ADB’s annual economic publication, Asian Development Outlook 2015 (ADO) noted that most economies across the Pacific were expected to perform better this year due to favourable domestic and external conditions.
“While most Pacific economies enjoy positive outlooks, recent disasters brought on by climatic events highlight the importance of increasing resilience to shocks across the Pacific,” said Xianbin Yao, director general of ADB’s Pacific Department.
In PNG, the sub-region’s largest economy, the first full year of liquefied natural gas exports were expected to drive GDP growth to 15 per cent this year and was expected to fall back to 5 per cent next year.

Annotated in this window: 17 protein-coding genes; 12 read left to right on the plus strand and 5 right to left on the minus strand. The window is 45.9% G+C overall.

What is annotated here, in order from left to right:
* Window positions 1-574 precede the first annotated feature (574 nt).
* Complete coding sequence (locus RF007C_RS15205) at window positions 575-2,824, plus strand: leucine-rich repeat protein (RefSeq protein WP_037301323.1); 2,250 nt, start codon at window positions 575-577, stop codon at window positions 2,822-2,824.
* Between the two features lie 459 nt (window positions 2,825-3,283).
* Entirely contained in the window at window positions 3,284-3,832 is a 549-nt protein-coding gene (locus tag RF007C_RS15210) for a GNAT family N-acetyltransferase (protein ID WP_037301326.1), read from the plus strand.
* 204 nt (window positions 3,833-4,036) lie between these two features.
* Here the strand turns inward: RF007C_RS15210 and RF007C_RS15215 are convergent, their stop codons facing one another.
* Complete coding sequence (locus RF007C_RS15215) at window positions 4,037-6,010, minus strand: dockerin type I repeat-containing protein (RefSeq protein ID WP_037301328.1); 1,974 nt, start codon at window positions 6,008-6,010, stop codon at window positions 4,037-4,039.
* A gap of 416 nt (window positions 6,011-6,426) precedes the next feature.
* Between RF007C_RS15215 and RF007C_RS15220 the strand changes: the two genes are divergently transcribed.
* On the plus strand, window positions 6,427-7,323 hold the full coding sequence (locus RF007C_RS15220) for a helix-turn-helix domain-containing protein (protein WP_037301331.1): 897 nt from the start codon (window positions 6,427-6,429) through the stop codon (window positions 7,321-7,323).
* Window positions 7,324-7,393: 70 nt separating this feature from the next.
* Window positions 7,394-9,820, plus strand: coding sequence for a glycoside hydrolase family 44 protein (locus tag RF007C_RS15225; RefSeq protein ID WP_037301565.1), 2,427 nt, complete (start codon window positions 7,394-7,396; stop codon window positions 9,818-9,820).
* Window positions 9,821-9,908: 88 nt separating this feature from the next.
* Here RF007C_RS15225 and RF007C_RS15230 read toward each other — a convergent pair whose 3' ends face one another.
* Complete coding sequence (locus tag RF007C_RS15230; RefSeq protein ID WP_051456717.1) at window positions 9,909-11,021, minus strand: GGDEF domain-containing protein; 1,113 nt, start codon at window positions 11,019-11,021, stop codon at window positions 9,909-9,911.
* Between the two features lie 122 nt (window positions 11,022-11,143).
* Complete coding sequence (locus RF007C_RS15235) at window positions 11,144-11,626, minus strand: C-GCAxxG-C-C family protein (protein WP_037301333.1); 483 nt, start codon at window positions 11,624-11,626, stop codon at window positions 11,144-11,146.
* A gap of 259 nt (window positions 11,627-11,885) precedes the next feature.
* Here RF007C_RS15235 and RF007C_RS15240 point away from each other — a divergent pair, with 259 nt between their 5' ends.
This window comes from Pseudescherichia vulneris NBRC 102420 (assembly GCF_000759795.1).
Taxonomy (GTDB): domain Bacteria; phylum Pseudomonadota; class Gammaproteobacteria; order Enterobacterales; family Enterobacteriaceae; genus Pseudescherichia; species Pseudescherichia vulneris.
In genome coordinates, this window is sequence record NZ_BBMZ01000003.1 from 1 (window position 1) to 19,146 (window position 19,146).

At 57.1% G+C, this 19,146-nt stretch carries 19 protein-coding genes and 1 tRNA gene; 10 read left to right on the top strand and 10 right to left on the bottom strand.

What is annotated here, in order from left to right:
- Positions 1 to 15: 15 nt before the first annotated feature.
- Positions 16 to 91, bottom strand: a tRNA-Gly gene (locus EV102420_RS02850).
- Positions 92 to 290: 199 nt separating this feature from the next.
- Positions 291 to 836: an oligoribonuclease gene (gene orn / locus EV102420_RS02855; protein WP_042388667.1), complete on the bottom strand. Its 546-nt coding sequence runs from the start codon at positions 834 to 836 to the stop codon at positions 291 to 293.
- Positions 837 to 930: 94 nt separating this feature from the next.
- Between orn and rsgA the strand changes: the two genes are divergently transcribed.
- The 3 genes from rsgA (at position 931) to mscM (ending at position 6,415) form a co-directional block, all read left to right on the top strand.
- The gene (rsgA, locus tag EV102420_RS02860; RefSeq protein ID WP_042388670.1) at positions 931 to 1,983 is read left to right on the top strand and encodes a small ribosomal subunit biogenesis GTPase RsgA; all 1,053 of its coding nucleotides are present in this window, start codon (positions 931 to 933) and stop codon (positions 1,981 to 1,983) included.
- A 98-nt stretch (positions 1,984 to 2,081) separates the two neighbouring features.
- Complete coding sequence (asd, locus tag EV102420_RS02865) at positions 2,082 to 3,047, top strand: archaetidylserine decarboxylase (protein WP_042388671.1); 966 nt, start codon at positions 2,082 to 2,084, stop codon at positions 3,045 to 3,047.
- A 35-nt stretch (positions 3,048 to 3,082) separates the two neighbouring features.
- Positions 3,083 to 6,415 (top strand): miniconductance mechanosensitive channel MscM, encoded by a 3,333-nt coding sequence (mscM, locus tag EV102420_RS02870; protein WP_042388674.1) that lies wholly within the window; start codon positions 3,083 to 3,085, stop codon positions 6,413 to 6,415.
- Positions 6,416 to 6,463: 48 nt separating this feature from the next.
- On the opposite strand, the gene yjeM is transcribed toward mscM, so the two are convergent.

ADB said policymakers needed to ensure that the benefits of growth were shared widely to reduce poverty and reduce inequality.
In Timor-Leste growth was expected to slow to 6.2 per cent this year but recover to 6.6 per cent in 2016 if major investments proceed as planned.
Fiji recorded broad-based growth in 2014 as expansionary fiscal and monetary policy continued to boost consumption and investment, and tourism and agriculture performed well.
The Solomon Islands economy contracted slightly in 2014 following severe flooding in April. Recovery spending will likely bring back growth in 2015, and the expansion will be further boosted by foreign investment in 2016.
The South Pacific economies of Cook Islands, Samoa, and Tonga are all expected to experience faster economic growth this year, which would then slow somewhat in 2016.